The LePage administration has raised the stakes in a confrontation with the federal government over budget cuts that would eliminate health care coverage for about 27,000 low-income Mainers.
On Wednesday, the state asked the U.S. Department of Health and Human Services to approve changes to Maine’s Medicaid plan that would save $19.93 million and balance the budget.
But officials with the Centers for Medicare and Medicaid Services, the federal agency whose approval is needed, suggested that the state’s request is “inconsistent” with the law.
Accounting for some overlap, the changes would end benefits for an estimated 24,000 parents, 6,848 19- and 20-year olds and 1,825 Medicare recipients who also receive limited benefits under Medicaid, which operates in Maine as MaineCare.
Although the cuts appear to require a waiver of Medicaid standards that the DHHS has never granted to any state, the LePage administration contends that such waivers are no longer necessary, because of the U.S. Supreme Court’s decision in June on the Affordable Care Act.
Others contest that interpretation of the court ruling and maintain that it doesn’t affect the type of waiver that would apply to Maine’s request.
The dispute over the waiver requirement could lead to another lawsuit. If the state loses, it could be forced to reimburse the DHHS for the $19.93 million in expected savings, which Maine drew on to balance its budget this year.
Although the DHHS has 90 days to act on the state’s request, Maine has asked for a ruling by Sept. 1.
Mary Mayhew, commissioner of the state DHHS, said Wednesday the state has made a strong argument for the federal government to act quickly.
In Gov. Paul LePage’s cover letter to U.S. DHHS Secretary Kathleen Sebelius, the governor stressed that the cuts are necessary to preserve the state constitutional mandate for a balanced budget.
Brian Cook, spokesman for the Centers for Medicare and Medicaid Services, said the state certified that it has a budget deficit and, as a result, the agency will work with Maine officials as they seek to end Medicaid coverage for adults with income above 133 percent of the poverty line, as allowed by the law.
Disabled or pregnant adults in that income bracket would still be covered by Medicaid.
“Maine’s new request, however, would also end coverage for others who are now enrolled in the program,” Cook said in a written statement. “Maine appears to acknowledge that this request is inconsistent with the terms of the applicable federal statute, but we will fully review its submission.”
If Sebelius rejects the plan, LePage could try to claim that the federal government is hampering the state’s ability to balance its budget, an argument that is consistent with the national Republican-led opposition to the health care law.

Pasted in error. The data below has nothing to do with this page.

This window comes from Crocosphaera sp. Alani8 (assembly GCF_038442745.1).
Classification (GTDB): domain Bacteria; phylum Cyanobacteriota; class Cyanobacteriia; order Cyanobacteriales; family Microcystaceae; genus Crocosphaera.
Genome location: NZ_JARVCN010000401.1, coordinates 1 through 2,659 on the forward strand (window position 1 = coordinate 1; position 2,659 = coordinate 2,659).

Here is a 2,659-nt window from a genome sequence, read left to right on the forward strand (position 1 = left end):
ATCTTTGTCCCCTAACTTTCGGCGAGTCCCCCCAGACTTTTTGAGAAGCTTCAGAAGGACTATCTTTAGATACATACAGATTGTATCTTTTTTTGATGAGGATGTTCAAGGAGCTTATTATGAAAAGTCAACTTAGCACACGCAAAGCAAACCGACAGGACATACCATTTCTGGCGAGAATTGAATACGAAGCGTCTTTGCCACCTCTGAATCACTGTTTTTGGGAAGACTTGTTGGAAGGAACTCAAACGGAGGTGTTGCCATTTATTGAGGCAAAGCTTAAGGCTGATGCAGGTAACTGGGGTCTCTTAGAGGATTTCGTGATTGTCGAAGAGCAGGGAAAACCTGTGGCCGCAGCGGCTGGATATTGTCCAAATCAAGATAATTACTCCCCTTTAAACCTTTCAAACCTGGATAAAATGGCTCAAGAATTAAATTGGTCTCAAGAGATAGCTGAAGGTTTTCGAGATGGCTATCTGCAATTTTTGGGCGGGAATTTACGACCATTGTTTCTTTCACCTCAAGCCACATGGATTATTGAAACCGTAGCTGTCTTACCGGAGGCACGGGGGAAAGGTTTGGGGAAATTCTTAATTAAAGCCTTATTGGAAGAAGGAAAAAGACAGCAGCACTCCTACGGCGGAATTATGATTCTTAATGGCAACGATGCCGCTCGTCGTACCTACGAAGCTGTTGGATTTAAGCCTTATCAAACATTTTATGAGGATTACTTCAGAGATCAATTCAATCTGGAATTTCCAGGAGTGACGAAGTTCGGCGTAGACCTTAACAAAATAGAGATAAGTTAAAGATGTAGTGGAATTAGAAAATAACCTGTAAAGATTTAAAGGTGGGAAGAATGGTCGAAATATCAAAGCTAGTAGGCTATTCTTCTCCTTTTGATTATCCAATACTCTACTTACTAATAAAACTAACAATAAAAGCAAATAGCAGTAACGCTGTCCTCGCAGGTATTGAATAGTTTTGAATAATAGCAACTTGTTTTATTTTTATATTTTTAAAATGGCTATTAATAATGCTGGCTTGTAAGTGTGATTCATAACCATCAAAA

Sebelius has not made any declarations about the waiver provision.
The situation in Maine is unique.
Many states with Republican governors — and a few with Democratic ones — have spurned future Medicaid expansions that are now encouraged, and more than 90 percent funded, by the health care law.
Maine appears to be one of the only states to book budget savings based on a reduction of Medicaid expansions that already have been made.
Democrats point to a recent opinion from the Congressional Research Service, which works as a think tank for Congress, saying the U.S. Supreme Court decision did not change the waiver requirement.
However, Thomas Barker, a former general counsel in the federal DHHS and the Center for Medicare and Medicaid Services, takes the opposite position.
“I do think they (the LePage administration) have a strong argument, but I don’t believe that HHS is going to back down,” said Barker. “The state may end up having to sue HHS.”
Maine is not the only state that’s considering such cuts, but he said he believes Maine has pushed the issue the furthest.
Maine Attorney General William Schneider argued Wednesday that because Maine voluntarily expanded its Medicaid program before the health care law took effect, the law’s waiver provision doesn’t apply.
The waiver, he said, violates “constitutional principles by imposing a post-acceptance, retroactive condition that gives Maine no choice and turns a voluntary program into a mandatory one.”
Schneider and Mayhew, the state DHHS commissioner, downplayed the prospect of a state-initiated lawsuit if the federal government doesn’t ratify the Medicaid plan. But the attorney general acknowledged that a lawsuit is an option.
The state could also be the subject of a lawsuit if it moves forward with the cuts without the waiver.
Ana Hicks, a senior policy analyst with Maine Equal Justice Partners, an advocacy group for low-income Mainers, has said that her organization will consider suing the state if the cuts move forward without a federal waiver.
On Wednesday, Hicks rejected the administration’s argument that the Medicaid cuts are “modest” changes that keep the eligibility standards in Maine above the national average.
“I would argue that eliminating Medicaid coverage for 27,000 low-income Mainers who have no other way of receiving health care is anything but a modest change,” Hicks said.
Staff Writer Steve Mistler can be contacted at 791-6345 or at:
On Twitter: stevemistler
Washington Bureau Chief Kevin Miller can be contacted at 317-6256 or at:
On Twitter: @KevinMillerDC